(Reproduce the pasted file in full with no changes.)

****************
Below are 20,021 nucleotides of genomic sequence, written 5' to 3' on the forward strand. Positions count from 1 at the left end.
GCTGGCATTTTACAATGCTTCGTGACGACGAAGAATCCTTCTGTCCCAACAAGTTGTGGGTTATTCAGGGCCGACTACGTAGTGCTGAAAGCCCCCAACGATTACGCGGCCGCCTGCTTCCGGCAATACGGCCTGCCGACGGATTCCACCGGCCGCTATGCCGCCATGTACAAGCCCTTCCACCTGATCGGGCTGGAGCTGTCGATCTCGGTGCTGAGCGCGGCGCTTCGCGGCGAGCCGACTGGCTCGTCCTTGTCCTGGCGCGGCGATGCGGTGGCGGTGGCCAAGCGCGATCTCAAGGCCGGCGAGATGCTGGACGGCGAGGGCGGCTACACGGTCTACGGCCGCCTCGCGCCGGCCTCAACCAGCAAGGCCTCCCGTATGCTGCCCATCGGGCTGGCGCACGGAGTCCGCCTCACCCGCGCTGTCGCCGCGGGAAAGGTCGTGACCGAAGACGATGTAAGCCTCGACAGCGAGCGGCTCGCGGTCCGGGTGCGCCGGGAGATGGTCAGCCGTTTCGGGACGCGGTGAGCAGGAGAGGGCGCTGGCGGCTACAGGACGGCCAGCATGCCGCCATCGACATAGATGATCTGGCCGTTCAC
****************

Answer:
Below are 20,021 nucleotides of genomic sequence, written 5' to 3' on the forward strand. Positions count from 1 at the left end.
GCTGGCATTTTACAATGCTTCGTGACGACGAAGAATCCTTCTGTCCCAACAAGTTGTGGGTTATTCAGGGCCGACTACGTAGTGCTGAAAGCCCCCAACGATTACGCGGCCGCCTGCTTCCGGCAATACGGCCTGCCGACGGATTCCACCGGCCGCTATGCCGCCATGTACAAGCCCTTCCACCTGATCGGGCTGGAGCTGTCGATCTCGGTGCTGAGCGCGGCGCTTCGCGGCGAGCCGACTGGCTCGTCCTTGTCCTGGCGCGGCGATGCGGTGGCGGTGGCCAAGCGCGATCTCAAGGCCGGCGAGATGCTGGACGGCGAGGGCGGCTACACGGTCTACGGCCGCCTCGCGCCGGCCTCAACCAGCAAGGCCTCCCGTATGCTGCCCATCGGGCTGGCGCACGGAGTCCGCCTCACCCGCGCTGTCGCCGCGGGAAAGGTCGTGACCGAAGACGATGTAAGCCTCGACAGCGAGCGGCTCGCGGTCCGGGTGCGCCGGGAGATGGTCAGCCGTTTCGGGACGCGGTGAGCAGGAGAGGGCGCTGGCGGCTACAGGACGGCCAGCATGCCGCCATCGACATAGATGATCTGGCCGTTCAC